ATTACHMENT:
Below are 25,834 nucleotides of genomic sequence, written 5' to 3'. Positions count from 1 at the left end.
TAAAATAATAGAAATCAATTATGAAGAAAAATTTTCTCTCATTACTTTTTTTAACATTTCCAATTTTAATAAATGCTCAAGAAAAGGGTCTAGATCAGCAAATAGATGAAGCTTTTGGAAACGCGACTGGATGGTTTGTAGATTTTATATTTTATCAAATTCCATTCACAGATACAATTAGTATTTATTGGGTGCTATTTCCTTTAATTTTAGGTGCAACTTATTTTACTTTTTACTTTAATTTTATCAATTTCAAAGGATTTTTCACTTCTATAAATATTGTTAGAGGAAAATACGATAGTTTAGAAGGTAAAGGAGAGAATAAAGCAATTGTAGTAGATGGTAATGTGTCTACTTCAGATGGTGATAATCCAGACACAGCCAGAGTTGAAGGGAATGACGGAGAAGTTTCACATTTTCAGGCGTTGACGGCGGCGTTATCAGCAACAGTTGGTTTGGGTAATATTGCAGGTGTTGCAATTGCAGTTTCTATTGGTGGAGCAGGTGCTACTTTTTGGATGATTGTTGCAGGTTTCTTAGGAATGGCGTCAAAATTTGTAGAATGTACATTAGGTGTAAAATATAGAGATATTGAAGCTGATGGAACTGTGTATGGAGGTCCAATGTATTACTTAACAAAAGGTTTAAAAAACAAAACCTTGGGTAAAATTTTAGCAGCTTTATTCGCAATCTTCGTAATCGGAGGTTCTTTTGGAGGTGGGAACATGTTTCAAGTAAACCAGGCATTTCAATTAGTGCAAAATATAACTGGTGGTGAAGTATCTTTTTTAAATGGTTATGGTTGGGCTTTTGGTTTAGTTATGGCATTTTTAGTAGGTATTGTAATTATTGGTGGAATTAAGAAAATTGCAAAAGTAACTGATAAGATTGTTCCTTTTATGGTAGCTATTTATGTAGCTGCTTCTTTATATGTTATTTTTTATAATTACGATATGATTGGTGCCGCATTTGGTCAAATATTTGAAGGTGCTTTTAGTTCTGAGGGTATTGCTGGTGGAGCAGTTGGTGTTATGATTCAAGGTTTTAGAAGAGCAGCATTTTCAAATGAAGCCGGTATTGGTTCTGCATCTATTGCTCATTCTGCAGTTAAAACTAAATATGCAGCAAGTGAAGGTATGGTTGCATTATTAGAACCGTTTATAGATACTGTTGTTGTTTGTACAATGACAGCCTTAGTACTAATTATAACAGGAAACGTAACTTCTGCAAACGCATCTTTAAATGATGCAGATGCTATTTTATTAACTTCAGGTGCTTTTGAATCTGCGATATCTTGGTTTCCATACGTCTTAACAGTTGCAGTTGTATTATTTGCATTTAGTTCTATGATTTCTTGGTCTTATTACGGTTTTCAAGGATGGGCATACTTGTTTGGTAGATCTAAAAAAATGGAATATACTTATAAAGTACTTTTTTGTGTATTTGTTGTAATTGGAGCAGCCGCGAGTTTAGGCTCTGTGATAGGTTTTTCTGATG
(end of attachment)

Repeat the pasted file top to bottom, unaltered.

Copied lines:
Below are 25,834 nucleotides of genomic sequence, written 5' to 3'. Positions count from 1 at the left end.
TAAAATAATAGAAATCAATTATGAAGAAAAATTTTCTCTCATTACTTTTTTTAACATTTCCAATTTTAATAAATGCTCAAGAAAAGGGTCTAGATCAGCAAATAGATGAAGCTTTTGGAAACGCGACTGGATGGTTTGTAGATTTTATATTTTATCAAATTCCATTCACAGATACAATTAGTATTTATTGGGTGCTATTTCCTTTAATTTTAGGTGCAACTTATTTTACTTTTTACTTTAATTTTATCAATTTCAAAGGATTTTTCACTTCTATAAATATTGTTAGAGGAAAATACGATAGTTTAGAAGGTAAAGGAGAGAATAAAGCAATTGTAGTAGATGGTAATGTGTCTACTTCAGATGGTGATAATCCAGACACAGCCAGAGTTGAAGGGAATGACGGAGAAGTTTCACATTTTCAGGCGTTGACGGCGGCGTTATCAGCAACAGTTGGTTTGGGTAATATTGCAGGTGTTGCAATTGCAGTTTCTATTGGTGGAGCAGGTGCTACTTTTTGGATGATTGTTGCAGGTTTCTTAGGAATGGCGTCAAAATTTGTAGAATGTACATTAGGTGTAAAATATAGAGATATTGAAGCTGATGGAACTGTGTATGGAGGTCCAATGTATTACTTAACAAAAGGTTTAAAAAACAAAACCTTGGGTAAAATTTTAGCAGCTTTATTCGCAATCTTCGTAATCGGAGGTTCTTTTGGAGGTGGGAACATGTTTCAAGTAAACCAGGCATTTCAATTAGTGCAAAATATAACTGGTGGTGAAGTATCTTTTTTAAATGGTTATGGTTGGGCTTTTGGTTTAGTTATGGCATTTTTAGTAGGTATTGTAATTATTGGTGGAATTAAGAAAATTGCAAAAGTAACTGATAAGATTGTTCCTTTTATGGTAGCTATTTATGTAGCTGCTTCTTTATATGTTATTTTTTATAATTACGATATGATTGGTGCCGCATTTGGTCAAATATTTGAAGGTGCTTTTAGTTCTGAGGGTATTGCTGGTGGAGCAGTTGGTGTTATGATTCAAGGTTTTAGAAGAGCAGCATTTTCAAATGAAGCCGGTATTGGTTCTGCATCTATTGCTCATTCTGCAGTTAAAACTAAATATGCAGCAAGTGAAGGTATGGTTGCATTATTAGAACCGTTTATAGATACTGTTGTTGTTTGTACAATGACAGCCTTAGTACTAATTATAACAGGAAACGTAACTTCTGCAAACGCATCTTTAAATGATGCAGATGCTATTTTATTAACTTCAGGTGCTTTTGAATCTGCGATATCTTGGTTTCCATACGTCTTAACAGTTGCAGTTGTATTATTTGCATTTAGTTCTATGATTTCTTGGTCTTATTACGGTTTTCAAGGATGGGCATACTTGTTTGGTAGATCTAAAAAAATGGAATATACTTATAAAGTACTTTTTTGTGTATTTGTTGTAATTGGAGCAGCCGCGAGTTTAGGCTCTGTGATAGGTTTTTCTGATG